Response: The term “non-minor permit modification” as it is used in Connecticut's air regulations can mean either a major modification to a title V permit or a major new source review permit. The state's permit process regulations consolidate provisions for title V and NSR permits where possible to avoid repetition of similar procedural requirements. When the term is read in context, however, the state's regulations make a source's obligations reasonably clear when making a change that would require a non-minor permit modification to its title V permit. This is also true for a source that is required to obtain a non-minor permit modification under the major new source review program.

6. Comment: The commenter asks the state why the phrase “who are legally” was removed from the definition of who is responsible as an “operator.” The commenter suggests that the state limit the definition by adding “legally” when describing who can be considered responsible as an operator. The commenter interprets the proposed definition of operator, without the term “legally responsible,” as possibly making all employees subject to permit requirements.

Response: The term “operator” in the state's regulations is used to define who is responsible for a source. For example, section 22a-174-33(c)(1) states that the title V provisions shall apply to the owner or operator of a title V source. Connecticut has agreed with the commenter and has added the phrase “who are legally responsible for the operation of a source” back into the definition of “operator.” This change does not affect EPA's ability to fully approve the state's program. It is the intent of part 70 to hold any operator or owner, including their agents, who are legally responsible for a source's operations liable for meeting the Act's requirements.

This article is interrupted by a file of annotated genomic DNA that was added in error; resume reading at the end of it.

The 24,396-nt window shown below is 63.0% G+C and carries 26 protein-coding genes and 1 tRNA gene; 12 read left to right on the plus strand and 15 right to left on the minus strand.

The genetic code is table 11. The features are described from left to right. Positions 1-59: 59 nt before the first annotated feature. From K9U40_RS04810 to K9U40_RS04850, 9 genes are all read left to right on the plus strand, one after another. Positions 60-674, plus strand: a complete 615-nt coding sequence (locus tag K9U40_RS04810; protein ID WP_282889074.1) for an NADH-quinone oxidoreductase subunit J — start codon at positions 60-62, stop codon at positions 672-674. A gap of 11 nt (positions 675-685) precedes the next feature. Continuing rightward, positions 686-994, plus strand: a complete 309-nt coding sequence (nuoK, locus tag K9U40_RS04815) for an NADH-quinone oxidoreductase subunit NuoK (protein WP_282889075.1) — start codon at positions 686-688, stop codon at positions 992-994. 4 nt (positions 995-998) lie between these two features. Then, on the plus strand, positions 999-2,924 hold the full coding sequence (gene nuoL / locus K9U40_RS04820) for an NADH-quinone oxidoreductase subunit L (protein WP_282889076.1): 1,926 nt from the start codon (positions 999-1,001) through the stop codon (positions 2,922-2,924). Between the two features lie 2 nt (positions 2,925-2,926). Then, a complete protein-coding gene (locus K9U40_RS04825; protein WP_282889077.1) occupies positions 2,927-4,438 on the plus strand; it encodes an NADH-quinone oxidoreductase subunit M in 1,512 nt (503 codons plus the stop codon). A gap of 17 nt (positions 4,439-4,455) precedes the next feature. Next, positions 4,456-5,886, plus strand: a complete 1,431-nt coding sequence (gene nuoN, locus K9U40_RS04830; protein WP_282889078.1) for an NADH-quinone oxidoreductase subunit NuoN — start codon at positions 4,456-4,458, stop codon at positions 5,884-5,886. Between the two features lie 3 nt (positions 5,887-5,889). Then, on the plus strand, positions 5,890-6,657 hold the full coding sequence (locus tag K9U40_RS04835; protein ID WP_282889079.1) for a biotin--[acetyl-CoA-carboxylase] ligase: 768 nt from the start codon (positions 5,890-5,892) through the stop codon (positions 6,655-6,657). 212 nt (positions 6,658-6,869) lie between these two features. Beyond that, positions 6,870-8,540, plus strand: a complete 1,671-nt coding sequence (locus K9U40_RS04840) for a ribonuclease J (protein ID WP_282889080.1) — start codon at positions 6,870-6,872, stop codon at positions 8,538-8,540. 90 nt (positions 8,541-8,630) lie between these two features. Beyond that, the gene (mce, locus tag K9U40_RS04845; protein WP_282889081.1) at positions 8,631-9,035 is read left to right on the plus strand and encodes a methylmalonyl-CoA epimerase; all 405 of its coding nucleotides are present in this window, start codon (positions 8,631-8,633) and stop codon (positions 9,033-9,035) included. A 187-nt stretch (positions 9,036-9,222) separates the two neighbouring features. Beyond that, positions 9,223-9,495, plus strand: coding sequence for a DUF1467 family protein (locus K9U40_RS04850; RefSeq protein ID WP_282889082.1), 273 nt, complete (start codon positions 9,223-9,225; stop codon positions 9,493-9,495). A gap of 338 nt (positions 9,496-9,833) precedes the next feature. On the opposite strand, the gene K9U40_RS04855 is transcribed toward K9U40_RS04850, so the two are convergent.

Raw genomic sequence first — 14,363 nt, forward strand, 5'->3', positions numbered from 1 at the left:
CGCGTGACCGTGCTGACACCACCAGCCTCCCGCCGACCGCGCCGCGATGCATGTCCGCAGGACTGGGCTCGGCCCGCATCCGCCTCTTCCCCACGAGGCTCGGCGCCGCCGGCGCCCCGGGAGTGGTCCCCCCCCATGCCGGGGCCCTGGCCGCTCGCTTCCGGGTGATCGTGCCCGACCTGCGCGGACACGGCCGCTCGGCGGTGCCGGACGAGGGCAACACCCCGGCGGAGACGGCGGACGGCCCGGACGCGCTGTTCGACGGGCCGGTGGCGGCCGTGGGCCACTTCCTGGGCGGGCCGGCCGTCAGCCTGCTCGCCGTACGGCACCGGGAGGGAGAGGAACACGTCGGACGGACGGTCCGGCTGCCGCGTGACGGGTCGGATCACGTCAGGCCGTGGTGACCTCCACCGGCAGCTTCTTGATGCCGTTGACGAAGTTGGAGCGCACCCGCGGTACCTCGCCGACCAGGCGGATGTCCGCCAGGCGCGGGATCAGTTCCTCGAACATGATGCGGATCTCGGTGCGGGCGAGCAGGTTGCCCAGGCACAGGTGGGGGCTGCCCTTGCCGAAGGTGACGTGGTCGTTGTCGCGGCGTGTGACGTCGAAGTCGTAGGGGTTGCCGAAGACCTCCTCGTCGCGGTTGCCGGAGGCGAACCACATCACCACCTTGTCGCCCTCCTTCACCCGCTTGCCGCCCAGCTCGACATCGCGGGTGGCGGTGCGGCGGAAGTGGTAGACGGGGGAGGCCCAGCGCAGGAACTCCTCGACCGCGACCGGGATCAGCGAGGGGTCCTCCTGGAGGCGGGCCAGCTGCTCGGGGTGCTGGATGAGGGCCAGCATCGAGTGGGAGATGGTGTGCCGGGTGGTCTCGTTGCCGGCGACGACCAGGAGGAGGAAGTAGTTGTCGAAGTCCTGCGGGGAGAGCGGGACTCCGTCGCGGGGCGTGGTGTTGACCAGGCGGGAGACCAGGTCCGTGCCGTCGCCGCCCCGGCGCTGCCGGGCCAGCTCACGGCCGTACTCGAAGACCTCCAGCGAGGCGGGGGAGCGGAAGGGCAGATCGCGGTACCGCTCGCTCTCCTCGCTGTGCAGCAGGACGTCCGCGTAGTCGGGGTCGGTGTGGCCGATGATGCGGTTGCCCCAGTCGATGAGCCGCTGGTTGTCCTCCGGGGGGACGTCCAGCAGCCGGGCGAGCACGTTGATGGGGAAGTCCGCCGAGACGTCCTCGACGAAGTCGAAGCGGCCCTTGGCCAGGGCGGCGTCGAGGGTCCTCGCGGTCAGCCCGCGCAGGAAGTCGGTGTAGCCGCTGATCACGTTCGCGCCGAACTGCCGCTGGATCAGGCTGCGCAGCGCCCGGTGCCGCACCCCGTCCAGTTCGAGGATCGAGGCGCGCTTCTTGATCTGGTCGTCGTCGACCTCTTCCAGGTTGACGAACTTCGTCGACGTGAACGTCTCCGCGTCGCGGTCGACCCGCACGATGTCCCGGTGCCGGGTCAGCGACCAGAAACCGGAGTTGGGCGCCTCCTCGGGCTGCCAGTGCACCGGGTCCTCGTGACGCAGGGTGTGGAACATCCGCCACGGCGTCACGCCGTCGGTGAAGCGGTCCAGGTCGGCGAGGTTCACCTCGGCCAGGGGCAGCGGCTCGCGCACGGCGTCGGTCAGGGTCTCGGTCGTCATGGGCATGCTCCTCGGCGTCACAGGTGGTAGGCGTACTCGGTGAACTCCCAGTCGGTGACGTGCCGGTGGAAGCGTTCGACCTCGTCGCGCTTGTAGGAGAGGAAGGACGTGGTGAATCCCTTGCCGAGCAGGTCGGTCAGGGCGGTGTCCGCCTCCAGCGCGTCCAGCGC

7. Comment: The commenter states that adding the phrase “portable emissions units” to the definition of “stationary sources” will lead to unnecessary permitting of de minimus sources. According to the comment, de minimus sources would include, among other things, snow making machines, rented engines, and spray painting equipment. The commenter suggests removing the reference to “portable emissions units.”

Response: The term “stationary source” is used extensively in the state's title V regulations. In order to clarify what process units are considered emission units at a stationary source, the state proposed to add to the term “stationary source” portable emission units that remain stationary at a source. The state's clarification is consistent with EPA guidance when dealing with emission units that are portable. Therefore, EPA disagrees with the commenter that the state definition of “stationary source” should remove the term “portable emission unit.” For example, under the title V program in Vermont, the state correctly included snow making machines as emission units in the title V permit for Okemo Mountain, Incorporated.

8. Comment: The commenter requests that the state incorporate-by-reference the federal definition of “volatile organic compound” in Section 22a-174-1 of its regulations. The comment states that this will minimize the need for the DEP to revise the definition every time EPA changes the definition.